In an effort to curb the growing opiate epidemic in the United States, the Drug Enforcement Administration has moved Hydrocodone from Schedule III to Schedule II drug. Hydrocodone is an opiate painkiller usually mixed with Acetaminophen used to treat moderate to severe pain. It is the most widely prescribed medication in the United States and obviously the most prescribed narcotic painkiller as well.
The Controlled Substances Act was a bill passed by Congress as part of the Comprehensive Drug Abuse Prevention and Control Act of 1970 and signed into law by President Richard Nixon. The Controlled Substances Act is the federal drug policy in which the manufacture, possession, importation, use and distribution of certain substances is regulated. The legislation created five schedules or classifications with varying qualifications for a substance to be included in each. As a team, the Drug Enforcement Administration and Food and Drug Administration determine which substances are added, moved or removed from the five schedules.
A person can look at what schedule a drug is in and determine the safety of the drug. Drugs that are Schedule I controlled substances currently have no medical use in treatment in the United States and have a very high potential for abuse. Schedule II controlled substances in which Hydrocodone has now been placed have currently been accepted for medical use in treatment but have severe restrictions because they have a high potential for abuse.
Moving Hydrocodone from a Schedule III controlled substance to a Schedule II is in direct response to the growing opiate epidemic in our country and shows that the DEA and FDA believe it has moved up in regards to its danger to citizens of the United States. Something desperately needed to be done because hydrocodone, a narcotic painkiller is the most prescribed medication in the nation. This shows that the medication was not properly classified. It is much more dangerous than it is perceived by the public. Hydrocodone most commonly known by Vicodin is commonly prescribed for pain by physicians and dentists for pain. It is the go-to medication for pain and this needs to stop. Many people who end up addicted to opiates were first introduced to opiates by a prescription written for hydrocodone either for a minor procedure or an injury.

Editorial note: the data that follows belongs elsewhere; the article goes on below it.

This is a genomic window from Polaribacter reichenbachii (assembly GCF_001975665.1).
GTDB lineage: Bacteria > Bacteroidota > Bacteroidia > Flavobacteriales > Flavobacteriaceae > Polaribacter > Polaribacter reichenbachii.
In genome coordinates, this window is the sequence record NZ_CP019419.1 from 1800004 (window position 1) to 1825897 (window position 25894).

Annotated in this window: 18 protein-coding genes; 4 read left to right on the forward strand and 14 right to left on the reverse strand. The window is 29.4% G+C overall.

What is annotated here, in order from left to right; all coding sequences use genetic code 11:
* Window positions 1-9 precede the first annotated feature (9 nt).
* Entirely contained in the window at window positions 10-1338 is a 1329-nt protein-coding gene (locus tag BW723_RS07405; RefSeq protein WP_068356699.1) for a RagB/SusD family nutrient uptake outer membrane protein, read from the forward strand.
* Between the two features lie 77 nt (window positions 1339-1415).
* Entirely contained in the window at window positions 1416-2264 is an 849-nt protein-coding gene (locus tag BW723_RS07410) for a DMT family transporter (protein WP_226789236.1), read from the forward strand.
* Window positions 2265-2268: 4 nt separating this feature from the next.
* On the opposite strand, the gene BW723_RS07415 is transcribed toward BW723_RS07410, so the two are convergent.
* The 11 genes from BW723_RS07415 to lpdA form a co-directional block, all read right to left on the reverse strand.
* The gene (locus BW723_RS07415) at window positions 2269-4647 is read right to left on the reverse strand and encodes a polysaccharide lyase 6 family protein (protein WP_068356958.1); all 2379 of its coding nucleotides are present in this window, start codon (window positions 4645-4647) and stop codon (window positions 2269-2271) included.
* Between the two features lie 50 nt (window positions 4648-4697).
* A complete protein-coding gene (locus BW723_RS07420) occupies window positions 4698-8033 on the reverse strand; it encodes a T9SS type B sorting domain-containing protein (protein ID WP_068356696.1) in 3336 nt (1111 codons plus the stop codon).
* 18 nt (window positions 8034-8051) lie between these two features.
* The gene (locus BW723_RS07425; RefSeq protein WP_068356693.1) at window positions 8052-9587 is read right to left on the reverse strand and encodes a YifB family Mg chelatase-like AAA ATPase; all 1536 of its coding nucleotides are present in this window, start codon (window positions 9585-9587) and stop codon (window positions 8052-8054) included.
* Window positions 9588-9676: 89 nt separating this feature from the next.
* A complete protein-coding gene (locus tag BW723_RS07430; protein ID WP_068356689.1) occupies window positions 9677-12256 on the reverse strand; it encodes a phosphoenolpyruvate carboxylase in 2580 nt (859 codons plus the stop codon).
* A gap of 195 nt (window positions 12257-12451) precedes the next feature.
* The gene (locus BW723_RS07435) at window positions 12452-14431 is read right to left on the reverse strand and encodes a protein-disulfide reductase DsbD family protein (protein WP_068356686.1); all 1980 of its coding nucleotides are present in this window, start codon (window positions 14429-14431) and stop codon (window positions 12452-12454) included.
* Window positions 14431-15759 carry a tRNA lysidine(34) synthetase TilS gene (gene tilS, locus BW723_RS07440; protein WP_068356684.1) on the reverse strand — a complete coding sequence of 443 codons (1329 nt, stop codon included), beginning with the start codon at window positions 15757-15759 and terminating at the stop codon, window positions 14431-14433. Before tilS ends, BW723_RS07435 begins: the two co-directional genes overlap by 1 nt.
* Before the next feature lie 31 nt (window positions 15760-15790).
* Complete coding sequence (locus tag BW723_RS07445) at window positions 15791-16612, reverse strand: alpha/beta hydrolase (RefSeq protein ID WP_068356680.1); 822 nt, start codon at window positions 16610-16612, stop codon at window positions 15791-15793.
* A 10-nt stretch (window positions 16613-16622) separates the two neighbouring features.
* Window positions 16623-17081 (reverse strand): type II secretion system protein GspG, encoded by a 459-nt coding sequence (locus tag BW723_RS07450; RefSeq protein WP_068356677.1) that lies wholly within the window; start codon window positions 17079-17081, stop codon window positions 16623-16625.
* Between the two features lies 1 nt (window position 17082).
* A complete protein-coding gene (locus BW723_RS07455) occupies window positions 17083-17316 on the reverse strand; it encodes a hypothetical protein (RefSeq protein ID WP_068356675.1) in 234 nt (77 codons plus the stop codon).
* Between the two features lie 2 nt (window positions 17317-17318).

The move from a Schedule III controlled substance to a Schedule II controlled substance has changed the way the medication can be prescribed. In the past, medical doctors or dentists were able to call in a prescription by phone for Hydrocodone to a pharmacy. This is no longer the case, unless it is an emergency. A physical written prescription must now be handed to the pharmacist. If it is an emergency, the prescription may be filled, but a written prescription must follow within 7 days. If a prescription is not given to the pharmacy within 7 days, the pharmacist will have to notify the DEA. Patients will also not be able to use the same prescription for a refill and prescriptions will not be valid after 90 days from the date they were written. Prescriptions are limited to 30-day supplies but prescribers may write up to three separate prescriptions, each for up to one-month supply. Hopefully the new classification and regulations will help cut back on some of the abuse.